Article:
16 March 2015
The Eastern Cape will host the main celebration for Human Rights Month on 21 March, Human Rights Day.
“The choice of location is to commemorate the 30th anniversary of the Uitenhage Massacre that took place on 21 March 1985 and at the same, popularise the national significance of the day to all citizens of the country,” said the spokesperson for the minister of arts and culture, Sandile Memela.
Human Rights Day was held each year to remind South Africans about the sacrifices made during the struggle for democracy and freedom, Memela said.
The theme this year is “Celebrating the Freedom Charter, Enjoying Equal Human Rights for All”. The programme for the month includes the National Social Cohesion Report Back Summit in Port Elizabeth, in Nelson Mandela Bay Municipality, on 30 March.
“The gathering is a follow up event to the summit that was held at the Walter Sisulu Memorial Square of Remembrance in Kliptown, Soweto [in 2012],” Memela said. The Freedom Charter was officially adopted on 26 June 1955 at the Congress of the People in Kliptown.
Delegates from civil society, religious leaders and government representatives will attend the Port Elizabeth summit, where they will review progress and identify stumbling blocks to the nation building and social cohesion programme as outlined in the resolution of the 2012 summit. It will also chart the way forward to speed up the nation-building project.
Arts and Culture Minister Nathi Mthethwa hosted a community conversation on social cohesion at the Youth Centre in Chatsworth, Durban, on 13 March as part of the build-up to the Report Back Summit and to promote a culture of human rights. The gathering discussed xenophobia and ethnicity, and Mthethwa said that the increasing incidents of social ills were a cause for great concern.
Kotane is reburied
Also on the Human Rights Month programme were the reburials of struggle stalwarts Moses Kotane and JB Marks. Kotane was reburied in his ancestral village of Pella on 14 March and Marks would be reburied in Ventersdorp on 22 March, Memela said. Both towns are in North West.
Former national assembly speaker Max Sisulu, former president Kgalema Motlanthe, Kotane’s wife, Rebecca, and several ministers attended the reburial, where President Jacob Zuma described Kotane as a towering figure in the liberation struggle.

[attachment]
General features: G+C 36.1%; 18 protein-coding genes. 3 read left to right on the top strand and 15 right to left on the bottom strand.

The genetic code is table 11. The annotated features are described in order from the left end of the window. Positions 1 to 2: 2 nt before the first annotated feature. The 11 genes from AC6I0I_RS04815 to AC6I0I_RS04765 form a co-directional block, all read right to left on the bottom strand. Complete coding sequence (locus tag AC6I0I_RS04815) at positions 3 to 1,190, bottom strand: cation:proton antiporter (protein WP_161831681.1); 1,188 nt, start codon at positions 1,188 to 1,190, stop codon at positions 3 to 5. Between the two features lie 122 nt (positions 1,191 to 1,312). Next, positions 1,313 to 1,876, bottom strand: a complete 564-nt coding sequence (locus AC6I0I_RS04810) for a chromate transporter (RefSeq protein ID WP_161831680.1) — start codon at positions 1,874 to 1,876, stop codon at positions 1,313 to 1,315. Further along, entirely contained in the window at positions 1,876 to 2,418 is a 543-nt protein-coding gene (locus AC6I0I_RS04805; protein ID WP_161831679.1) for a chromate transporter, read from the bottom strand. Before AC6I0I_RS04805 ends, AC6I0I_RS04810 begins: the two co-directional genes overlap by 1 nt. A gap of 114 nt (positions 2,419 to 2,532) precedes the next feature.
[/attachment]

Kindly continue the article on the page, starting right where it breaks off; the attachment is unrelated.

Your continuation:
The mortal remains of Kotane and his fellow national liberation hero, John Beaver (JB) Marks, returned to South Africa earlier this month from the Novodevichy Cemetery in Moscow, Russia.
Kotane was the former general secretary of the South African Communist Party and the treasurer-general of the ANC when he died of a stroke in 1978 in Russia.
Zuma said the Kotane family and the nation would now have a place to come and mourn. “The people of South Africa and the world will now also have a monument to come and pay their respects to, and draw inspiration from the life of Moses Kotane the fighter, teacher, commissar, and administrator, intellectual, outstanding patriot, revolutionary and giant of our struggle.
“We are filled with sadness but also pride and joy, for we have the privilege of celebrating the life of this highly regarded giant of our struggle for freedom. Kotane gave his whole life to the struggle for freedom, justice and equality.”
Kotane was one of the earliest recipients of the ANC’s Isithwalandwe award, which was bestowed on him in 1975 in recognition of his outstanding contribution and sacrifice to the struggle.
Eastern Cape has a leading place in the struggle. On 21 March 1985, at least 20 people were killed by police during a demonstration in Langa, a township on the outskirts of Port Elizabeth, in what has been named the Uitenhage Massacre.
The demonstrators were observing the 25th anniversary of the Sharpeville Massacre of 21 March 1960.
According to South African History Online, the Eastern Cape is regarded by many as the cradle of black resistance against white oppression. The province was at the forefront of pioneering African political organisations and is synonymous with the emergence of early black political consciousness. It was also the birth place of many of South Africa’s strongest trade unions.
Local historical figures include Govan Mbeki, the political activist and father of former president Thabo Mbeki, as well as political activist Oliver Tambo, and internationally renowned political playwright Athol Fugard.
In 1977, Steve Biko, the anti-apartheid activist, was interrogated and tortured by the security police in Port Elizabeth before he was transported to Pretoria where he died. During the 1980s the black townships of Port Elizabeth saw much violence during the struggle.